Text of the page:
Personal rankings beat Princeton Review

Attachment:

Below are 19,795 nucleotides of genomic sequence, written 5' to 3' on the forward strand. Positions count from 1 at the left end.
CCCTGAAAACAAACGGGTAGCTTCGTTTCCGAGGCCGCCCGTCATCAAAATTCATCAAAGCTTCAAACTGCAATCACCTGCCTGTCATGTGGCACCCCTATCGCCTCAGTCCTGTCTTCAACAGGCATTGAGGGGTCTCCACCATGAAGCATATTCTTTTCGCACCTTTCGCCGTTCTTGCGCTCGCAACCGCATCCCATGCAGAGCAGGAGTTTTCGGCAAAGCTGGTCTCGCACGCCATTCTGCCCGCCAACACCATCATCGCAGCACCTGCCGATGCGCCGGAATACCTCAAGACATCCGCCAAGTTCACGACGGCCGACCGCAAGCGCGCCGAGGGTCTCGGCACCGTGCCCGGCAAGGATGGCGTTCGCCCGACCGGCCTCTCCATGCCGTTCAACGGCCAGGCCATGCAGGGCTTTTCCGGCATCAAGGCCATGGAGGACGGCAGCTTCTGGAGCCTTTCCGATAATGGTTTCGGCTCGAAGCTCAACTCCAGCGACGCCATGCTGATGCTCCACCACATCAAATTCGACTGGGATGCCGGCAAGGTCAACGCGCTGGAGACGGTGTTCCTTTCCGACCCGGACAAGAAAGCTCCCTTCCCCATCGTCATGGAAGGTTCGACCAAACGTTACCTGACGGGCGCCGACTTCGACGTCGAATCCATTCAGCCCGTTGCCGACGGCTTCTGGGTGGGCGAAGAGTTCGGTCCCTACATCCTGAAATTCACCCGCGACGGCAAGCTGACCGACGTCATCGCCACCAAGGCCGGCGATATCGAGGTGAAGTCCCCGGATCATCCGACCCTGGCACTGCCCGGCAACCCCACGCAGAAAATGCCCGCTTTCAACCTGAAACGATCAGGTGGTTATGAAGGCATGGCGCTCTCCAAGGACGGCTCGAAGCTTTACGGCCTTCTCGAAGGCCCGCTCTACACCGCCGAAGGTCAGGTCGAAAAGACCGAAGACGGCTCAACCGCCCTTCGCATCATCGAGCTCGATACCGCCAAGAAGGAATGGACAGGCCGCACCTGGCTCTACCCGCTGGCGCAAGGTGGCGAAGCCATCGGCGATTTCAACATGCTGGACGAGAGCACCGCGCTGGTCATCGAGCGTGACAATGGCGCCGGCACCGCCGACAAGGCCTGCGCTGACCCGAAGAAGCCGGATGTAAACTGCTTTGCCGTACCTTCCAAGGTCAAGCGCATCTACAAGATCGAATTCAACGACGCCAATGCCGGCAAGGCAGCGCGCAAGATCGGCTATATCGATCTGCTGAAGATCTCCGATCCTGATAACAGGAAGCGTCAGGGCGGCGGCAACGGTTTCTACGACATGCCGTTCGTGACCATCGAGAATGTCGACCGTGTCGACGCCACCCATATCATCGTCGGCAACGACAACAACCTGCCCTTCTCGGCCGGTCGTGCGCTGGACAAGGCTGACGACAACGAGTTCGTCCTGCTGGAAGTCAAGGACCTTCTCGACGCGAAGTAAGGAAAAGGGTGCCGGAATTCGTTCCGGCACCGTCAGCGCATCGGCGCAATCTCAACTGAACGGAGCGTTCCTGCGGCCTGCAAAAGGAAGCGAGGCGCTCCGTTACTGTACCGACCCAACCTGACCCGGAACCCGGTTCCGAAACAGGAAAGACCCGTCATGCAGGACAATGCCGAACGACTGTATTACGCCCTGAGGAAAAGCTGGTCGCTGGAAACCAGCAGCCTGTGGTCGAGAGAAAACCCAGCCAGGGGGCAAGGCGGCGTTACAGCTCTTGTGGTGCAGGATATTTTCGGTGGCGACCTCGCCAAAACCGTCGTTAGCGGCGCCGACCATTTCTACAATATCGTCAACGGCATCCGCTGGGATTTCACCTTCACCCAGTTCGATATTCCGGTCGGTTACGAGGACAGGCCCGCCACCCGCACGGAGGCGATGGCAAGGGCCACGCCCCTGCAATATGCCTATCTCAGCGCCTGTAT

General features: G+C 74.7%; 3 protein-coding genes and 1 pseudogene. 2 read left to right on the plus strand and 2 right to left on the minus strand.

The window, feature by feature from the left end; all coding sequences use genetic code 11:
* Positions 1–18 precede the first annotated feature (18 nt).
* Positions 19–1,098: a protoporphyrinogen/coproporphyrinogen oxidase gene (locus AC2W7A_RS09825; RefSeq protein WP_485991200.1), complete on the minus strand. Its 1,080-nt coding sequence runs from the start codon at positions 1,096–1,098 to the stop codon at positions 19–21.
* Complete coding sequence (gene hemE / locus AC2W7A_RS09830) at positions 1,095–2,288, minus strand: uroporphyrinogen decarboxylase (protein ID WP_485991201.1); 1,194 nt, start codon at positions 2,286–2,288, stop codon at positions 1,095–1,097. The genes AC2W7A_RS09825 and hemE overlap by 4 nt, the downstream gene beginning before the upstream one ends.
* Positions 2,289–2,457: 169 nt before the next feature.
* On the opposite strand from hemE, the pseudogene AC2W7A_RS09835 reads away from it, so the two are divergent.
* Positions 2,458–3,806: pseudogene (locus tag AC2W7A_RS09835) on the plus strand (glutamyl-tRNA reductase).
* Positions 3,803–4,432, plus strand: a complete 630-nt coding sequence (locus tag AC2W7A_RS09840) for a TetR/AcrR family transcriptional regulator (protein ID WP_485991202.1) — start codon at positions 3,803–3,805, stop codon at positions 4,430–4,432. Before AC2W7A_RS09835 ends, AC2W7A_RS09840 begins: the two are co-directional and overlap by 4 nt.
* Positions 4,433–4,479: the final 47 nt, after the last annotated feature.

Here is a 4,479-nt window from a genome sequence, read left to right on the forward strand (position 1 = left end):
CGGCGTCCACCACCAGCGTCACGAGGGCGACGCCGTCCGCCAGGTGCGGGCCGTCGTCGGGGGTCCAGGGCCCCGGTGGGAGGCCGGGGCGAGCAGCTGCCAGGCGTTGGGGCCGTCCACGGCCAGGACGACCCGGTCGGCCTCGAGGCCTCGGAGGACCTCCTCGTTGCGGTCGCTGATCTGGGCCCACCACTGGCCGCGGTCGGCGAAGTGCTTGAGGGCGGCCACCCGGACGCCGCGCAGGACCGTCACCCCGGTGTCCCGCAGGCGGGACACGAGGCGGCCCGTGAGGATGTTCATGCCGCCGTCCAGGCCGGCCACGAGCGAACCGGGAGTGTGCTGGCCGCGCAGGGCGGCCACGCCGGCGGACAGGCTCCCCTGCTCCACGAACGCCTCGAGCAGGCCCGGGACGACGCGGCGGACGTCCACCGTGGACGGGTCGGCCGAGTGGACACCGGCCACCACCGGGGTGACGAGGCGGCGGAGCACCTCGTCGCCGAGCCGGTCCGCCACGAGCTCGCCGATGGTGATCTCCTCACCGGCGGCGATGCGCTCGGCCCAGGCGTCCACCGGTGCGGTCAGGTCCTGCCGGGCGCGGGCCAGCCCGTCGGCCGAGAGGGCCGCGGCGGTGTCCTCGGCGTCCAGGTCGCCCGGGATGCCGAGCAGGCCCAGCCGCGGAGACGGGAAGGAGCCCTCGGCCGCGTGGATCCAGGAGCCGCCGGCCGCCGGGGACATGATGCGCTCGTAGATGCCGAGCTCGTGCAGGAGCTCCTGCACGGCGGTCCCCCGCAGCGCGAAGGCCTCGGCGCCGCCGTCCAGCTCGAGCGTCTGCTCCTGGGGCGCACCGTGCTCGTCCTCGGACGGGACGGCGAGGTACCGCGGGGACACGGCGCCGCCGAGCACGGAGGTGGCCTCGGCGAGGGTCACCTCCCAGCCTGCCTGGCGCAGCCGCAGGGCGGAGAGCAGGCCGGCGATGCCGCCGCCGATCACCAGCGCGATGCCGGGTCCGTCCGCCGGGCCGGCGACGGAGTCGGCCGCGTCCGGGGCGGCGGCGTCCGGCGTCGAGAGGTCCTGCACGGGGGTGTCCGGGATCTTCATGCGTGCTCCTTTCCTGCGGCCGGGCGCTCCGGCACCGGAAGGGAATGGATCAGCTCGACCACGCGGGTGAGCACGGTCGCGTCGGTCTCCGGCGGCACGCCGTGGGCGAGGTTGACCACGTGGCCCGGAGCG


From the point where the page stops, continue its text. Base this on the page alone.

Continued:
UVM has been officially pigeonholed.   Well, it depends on how official you believe The Princeton Review’s lists to be.  According to the rankings, we all party, smoke weed and wear Birkenstocks. Every year the group over at The Princeton Review compile their data, survey students, peer deep into their crystal balls and come out the other side with lists of schools that prospective college students pore over when deciding where to go.   On the list of party schools we took home the 19th spot. We cracked the top 10 of the “Reefer Madness” list, and top 20 of the incredibly scientific “Birkenstock-Wearing, Tree-Hugging, Clove Smoking Vegetarians” list.   So how do they come up with such magical lists? They just ask college kids. The Princeton Review boasts on their website that they surveyed “over 122,000 students” when creating the 2012 edition of their book, and that the rankings are “based solely on what students told us about their own colleges on our 80-question student survey.” That is almost 330 students for each of the 376 schools that appear in their book. The numbers break down to around 3 percent of UVM’s undergraduate student body having been surveyed. Three percent student opinion hardly paints a full picture. Everyone wants to believe their school parties hard, is LGBT-friendly and graduates future geniuses. After all of UVM’s social justice training and diversity requirements, you would think that we would rank No. 1 on the LGBT-friendly list. But we don’t even make an appearance.   For one student, their UVM experience might top every list — but for another, the experience could be completely different. For this reason, the small sample size surveyed is extremely unreliable. To give high credence to these lists when picking a school does yourself, your school and your future an incredible disservice. But that is exactly what some incoming first years do. The only way to know which schools top your personal rankings is to do your own research and ask your own questions. Don’t rely on an online survey to determine what you value and what fits you best. By the way, half our staff has never worn Birkenstocks.